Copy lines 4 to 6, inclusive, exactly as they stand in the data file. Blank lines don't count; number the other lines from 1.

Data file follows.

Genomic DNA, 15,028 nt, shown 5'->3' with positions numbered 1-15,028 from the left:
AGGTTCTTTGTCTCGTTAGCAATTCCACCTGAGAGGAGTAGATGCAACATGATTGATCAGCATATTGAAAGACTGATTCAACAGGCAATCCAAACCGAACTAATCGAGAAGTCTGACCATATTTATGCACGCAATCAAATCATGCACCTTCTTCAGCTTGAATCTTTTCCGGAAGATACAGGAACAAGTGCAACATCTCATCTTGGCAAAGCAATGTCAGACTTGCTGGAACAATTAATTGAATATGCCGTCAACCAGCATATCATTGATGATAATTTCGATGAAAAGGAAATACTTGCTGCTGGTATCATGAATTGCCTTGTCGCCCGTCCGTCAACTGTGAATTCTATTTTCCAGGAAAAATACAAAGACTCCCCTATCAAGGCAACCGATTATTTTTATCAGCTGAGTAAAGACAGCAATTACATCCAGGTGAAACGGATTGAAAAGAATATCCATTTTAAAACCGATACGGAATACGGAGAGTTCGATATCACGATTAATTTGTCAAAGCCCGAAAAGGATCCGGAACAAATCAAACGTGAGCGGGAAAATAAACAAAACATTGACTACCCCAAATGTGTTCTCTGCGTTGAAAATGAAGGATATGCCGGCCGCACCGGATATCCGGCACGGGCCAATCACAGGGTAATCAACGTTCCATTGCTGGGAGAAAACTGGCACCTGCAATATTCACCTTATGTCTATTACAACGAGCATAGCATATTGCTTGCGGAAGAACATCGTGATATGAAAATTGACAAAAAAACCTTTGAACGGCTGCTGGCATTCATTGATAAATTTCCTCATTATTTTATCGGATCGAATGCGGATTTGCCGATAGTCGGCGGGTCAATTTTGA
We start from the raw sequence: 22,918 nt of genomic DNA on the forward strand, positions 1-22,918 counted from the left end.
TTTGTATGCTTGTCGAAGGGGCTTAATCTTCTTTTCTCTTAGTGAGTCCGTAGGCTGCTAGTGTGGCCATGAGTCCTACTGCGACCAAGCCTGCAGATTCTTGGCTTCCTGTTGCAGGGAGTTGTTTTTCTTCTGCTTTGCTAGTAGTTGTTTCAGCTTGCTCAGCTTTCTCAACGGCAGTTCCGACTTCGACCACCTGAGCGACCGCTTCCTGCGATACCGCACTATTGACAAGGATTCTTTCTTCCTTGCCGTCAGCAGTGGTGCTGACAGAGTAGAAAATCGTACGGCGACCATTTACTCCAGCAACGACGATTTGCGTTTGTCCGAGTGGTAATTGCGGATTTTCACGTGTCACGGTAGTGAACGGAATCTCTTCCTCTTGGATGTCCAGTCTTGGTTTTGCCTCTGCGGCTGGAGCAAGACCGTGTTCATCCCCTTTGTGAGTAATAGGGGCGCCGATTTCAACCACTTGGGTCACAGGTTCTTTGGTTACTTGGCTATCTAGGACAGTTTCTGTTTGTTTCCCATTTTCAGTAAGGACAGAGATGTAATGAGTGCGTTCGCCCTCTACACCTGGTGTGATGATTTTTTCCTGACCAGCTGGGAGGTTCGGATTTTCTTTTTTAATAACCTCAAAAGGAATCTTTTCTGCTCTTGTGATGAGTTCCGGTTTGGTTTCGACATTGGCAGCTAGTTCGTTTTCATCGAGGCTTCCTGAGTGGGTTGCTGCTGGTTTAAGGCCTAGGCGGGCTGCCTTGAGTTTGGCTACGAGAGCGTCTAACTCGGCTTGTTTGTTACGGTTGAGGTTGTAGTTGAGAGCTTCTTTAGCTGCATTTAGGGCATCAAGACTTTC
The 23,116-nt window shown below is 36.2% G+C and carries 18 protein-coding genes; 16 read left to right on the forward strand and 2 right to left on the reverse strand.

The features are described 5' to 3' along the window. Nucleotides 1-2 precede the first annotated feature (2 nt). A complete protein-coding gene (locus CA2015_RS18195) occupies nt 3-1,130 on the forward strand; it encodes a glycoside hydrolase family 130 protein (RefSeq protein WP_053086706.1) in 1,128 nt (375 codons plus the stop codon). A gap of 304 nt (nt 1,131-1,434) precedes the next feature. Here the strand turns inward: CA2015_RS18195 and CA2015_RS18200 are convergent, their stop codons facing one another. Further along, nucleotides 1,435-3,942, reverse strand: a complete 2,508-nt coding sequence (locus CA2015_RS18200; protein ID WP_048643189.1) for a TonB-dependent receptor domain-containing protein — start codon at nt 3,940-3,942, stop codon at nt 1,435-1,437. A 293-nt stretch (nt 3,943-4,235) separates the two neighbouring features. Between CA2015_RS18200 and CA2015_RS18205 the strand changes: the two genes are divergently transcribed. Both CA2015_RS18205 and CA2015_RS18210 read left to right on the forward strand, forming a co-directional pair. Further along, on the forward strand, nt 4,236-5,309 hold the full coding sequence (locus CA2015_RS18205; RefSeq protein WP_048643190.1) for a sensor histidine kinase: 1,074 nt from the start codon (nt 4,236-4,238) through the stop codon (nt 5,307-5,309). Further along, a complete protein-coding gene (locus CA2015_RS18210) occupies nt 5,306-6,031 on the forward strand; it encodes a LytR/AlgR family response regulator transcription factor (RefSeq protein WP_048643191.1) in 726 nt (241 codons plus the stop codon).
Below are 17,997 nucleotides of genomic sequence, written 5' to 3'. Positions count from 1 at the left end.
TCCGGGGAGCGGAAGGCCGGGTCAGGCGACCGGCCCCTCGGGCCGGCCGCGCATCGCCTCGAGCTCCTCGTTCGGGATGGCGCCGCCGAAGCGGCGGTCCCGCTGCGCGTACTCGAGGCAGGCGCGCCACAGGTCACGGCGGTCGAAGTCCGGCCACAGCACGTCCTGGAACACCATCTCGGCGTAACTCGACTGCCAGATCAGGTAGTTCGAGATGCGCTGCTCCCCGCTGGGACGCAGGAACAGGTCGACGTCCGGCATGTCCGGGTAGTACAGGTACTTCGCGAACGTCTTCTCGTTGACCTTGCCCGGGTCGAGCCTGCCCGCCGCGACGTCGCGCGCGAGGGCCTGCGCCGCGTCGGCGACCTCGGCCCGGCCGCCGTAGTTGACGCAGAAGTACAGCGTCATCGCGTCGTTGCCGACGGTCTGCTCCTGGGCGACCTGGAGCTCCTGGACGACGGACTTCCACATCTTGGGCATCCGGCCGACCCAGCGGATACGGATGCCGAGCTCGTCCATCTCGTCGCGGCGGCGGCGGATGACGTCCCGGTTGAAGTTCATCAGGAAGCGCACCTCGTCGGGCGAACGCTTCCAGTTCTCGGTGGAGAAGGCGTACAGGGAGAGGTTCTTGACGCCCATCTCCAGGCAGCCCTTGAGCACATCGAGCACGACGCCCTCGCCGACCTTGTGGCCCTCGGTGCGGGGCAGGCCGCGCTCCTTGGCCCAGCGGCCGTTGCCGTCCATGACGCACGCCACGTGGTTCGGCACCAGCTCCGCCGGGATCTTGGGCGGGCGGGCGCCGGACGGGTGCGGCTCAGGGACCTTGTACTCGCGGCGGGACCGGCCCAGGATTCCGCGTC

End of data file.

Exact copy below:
TTTGTATGCTTGTCGAAGGGGCTTAATCTTCTTTTCTCTTAGTGAGTCCGTAGGCTGCTAGTGTGGCCATGAGTCCTACTGCGACCAAGCCTGCAGATTCTTGGCTTCCTGTTGCAGGGAGTTGTTTTTCTTCTGCTTTGCTAGTAGTTGTTTCAGCTTGCTCAGCTTTCTCAACGGCAGTTCCGACTTCGACCACCTGAGCGACCGCTTCCTGCGATACCGCACTATTGACAAGGATTCTTTCTTCCTTGCCGTCAGCAGTGGTGCTGACAGAGTAGAAAATCGTACGGCGACCATTTACTCCAGCAACGACGATTTGCGTTTGTCCGAGTGGTAATTGCGGATTTTCACGTGTCACGGTAGTGAACGGAATCTCTTCCTCTTGGATGTCCAGTCTTGGTTTTGCCTCTGCGGCTGGAGCAAGACCGTGTTCATCCCCTTTGTGAGTAATAGGGGCGCCGATTTCAACCACTTGGGTCACAGGTTCTTTGGTTACTTGGCTATCTAGGACAGTTTCTGTTTGTTTCCCATTTTCAGTAAGGACAGAGATGTAATGAGTGCGTTCGCCCTCTACACCTGGTGTGATGATTTTTTCCTGACCAGCTGGGAGGTTCGGATTTTCTTTTTTAATAACCTCAAAAGGAATCTTTTCTGCTCTTGTGATGAGTTCCGGTTTGGTTTCGACATTGGCAGCTAGTTCGTTTTCATCGAGGCTTCCTGAGTGGGTTGCTGCTGGTTTAAGGCCTAGGCGGGCTGCCTTGAGTTTGGCTACGAGAGCGTCTAACTCGGCTTGTTTGTTACGGTTGAGGTTGTAGTTGAGAGCTTCTTTAGCTGCATTTAGGGCATCAAGACTTTC
The 23,116-nt window shown below is 36.2% G+C and carries 18 protein-coding genes; 16 read left to right on the forward strand and 2 right to left on the reverse strand.

The features are described 5' to 3' along the window. Nucleotides 1-2 precede the first annotated feature (2 nt). A complete protein-coding gene (locus CA2015_RS18195) occupies nt 3-1,130 on the forward strand; it encodes a glycoside hydrolase family 130 protein (RefSeq protein WP_053086706.1) in 1,128 nt (375 codons plus the stop codon). A gap of 304 nt (nt 1,131-1,434) precedes the next feature. Here the strand turns inward: CA2015_RS18195 and CA2015_RS18200 are convergent, their stop codons facing one another. Further along, nucleotides 1,435-3,942, reverse strand: a complete 2,508-nt coding sequence (locus CA2015_RS18200; protein ID WP_048643189.1) for a TonB-dependent receptor domain-containing protein — start codon at nt 3,940-3,942, stop codon at nt 1,435-1,437. A 293-nt stretch (nt 3,943-4,235) separates the two neighbouring features. Between CA2015_RS18200 and CA2015_RS18205 the strand changes: the two genes are divergently transcribed. Both CA2015_RS18205 and CA2015_RS18210 read left to right on the forward strand, forming a co-directional pair. Further along, on the forward strand, nt 4,236-5,309 hold the full coding sequence (locus CA2015_RS18205; RefSeq protein WP_048643190.1) for a sensor histidine kinase: 1,074 nt from the start codon (nt 4,236-4,238) through the stop codon (nt 5,307-5,309). Further along, a complete protein-coding gene (locus CA2015_RS18210) occupies nt 5,306-6,031 on the forward strand; it encodes a LytR/AlgR family response regulator transcription factor (RefSeq protein WP_048643191.1) in 726 nt (241 codons plus the stop codon).